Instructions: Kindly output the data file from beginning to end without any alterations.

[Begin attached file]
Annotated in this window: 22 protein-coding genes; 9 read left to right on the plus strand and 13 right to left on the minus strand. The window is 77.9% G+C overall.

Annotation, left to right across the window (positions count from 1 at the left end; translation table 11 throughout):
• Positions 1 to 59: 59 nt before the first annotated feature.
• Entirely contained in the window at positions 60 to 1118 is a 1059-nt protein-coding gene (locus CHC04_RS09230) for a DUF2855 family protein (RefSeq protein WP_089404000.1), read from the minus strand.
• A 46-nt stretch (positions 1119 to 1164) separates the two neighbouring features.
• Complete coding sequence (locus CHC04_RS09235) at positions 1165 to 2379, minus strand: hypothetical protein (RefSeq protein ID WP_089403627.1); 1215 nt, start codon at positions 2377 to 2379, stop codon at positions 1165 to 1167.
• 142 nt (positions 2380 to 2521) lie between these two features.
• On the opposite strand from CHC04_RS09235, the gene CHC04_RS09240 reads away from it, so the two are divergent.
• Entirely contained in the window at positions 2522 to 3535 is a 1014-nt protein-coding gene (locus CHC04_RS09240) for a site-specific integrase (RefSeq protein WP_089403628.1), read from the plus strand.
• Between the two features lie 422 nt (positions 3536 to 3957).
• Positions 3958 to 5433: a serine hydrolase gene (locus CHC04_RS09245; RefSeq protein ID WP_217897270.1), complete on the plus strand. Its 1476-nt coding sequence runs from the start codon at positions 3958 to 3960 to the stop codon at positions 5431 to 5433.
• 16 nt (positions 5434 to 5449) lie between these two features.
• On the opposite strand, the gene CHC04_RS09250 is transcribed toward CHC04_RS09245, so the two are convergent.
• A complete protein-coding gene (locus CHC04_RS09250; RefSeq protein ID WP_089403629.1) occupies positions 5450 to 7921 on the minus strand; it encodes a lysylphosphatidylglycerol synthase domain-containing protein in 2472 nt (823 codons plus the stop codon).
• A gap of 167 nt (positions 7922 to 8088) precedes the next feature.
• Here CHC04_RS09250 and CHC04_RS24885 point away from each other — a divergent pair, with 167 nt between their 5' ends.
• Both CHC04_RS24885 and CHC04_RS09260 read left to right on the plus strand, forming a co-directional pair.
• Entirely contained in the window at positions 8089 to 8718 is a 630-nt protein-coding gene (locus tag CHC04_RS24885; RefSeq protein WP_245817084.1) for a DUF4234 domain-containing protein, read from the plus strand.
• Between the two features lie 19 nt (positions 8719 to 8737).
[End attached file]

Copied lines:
Annotated in this window: 22 protein-coding genes; 9 read left to right on the plus strand and 13 right to left on the minus strand. The window is 77.9% G+C overall.

Annotation, left to right across the window (positions count from 1 at the left end; translation table 11 throughout):
• Positions 1 to 59: 59 nt before the first annotated feature.
• Entirely contained in the window at positions 60 to 1118 is a 1059-nt protein-coding gene (locus CHC04_RS09230) for a DUF2855 family protein (RefSeq protein WP_089404000.1), read from the minus strand.
• A 46-nt stretch (positions 1119 to 1164) separates the two neighbouring features.
• Complete coding sequence (locus CHC04_RS09235) at positions 1165 to 2379, minus strand: hypothetical protein (RefSeq protein ID WP_089403627.1); 1215 nt, start codon at positions 2377 to 2379, stop codon at positions 1165 to 1167.
• 142 nt (positions 2380 to 2521) lie between these two features.
• On the opposite strand from CHC04_RS09235, the gene CHC04_RS09240 reads away from it, so the two are divergent.
• Entirely contained in the window at positions 2522 to 3535 is a 1014-nt protein-coding gene (locus CHC04_RS09240) for a site-specific integrase (RefSeq protein WP_089403628.1), read from the plus strand.
• Between the two features lie 422 nt (positions 3536 to 3957).
• Positions 3958 to 5433: a serine hydrolase gene (locus CHC04_RS09245; RefSeq protein ID WP_217897270.1), complete on the plus strand. Its 1476-nt coding sequence runs from the start codon at positions 3958 to 3960 to the stop codon at positions 5431 to 5433.
• 16 nt (positions 5434 to 5449) lie between these two features.
• On the opposite strand, the gene CHC04_RS09250 is transcribed toward CHC04_RS09245, so the two are convergent.
• A complete protein-coding gene (locus CHC04_RS09250; RefSeq protein ID WP_089403629.1) occupies positions 5450 to 7921 on the minus strand; it encodes a lysylphosphatidylglycerol synthase domain-containing protein in 2472 nt (823 codons plus the stop codon).
• A gap of 167 nt (positions 7922 to 8088) precedes the next feature.
• Here CHC04_RS09250 and CHC04_RS24885 point away from each other — a divergent pair, with 167 nt between their 5' ends.
• Both CHC04_RS24885 and CHC04_RS09260 read left to right on the plus strand, forming a co-directional pair.
• Entirely contained in the window at positions 8089 to 8718 is a 630-nt protein-coding gene (locus tag CHC04_RS24885; RefSeq protein WP_245817084.1) for a DUF4234 domain-containing protein, read from the plus strand.
• Between the two features lie 19 nt (positions 8719 to 8737).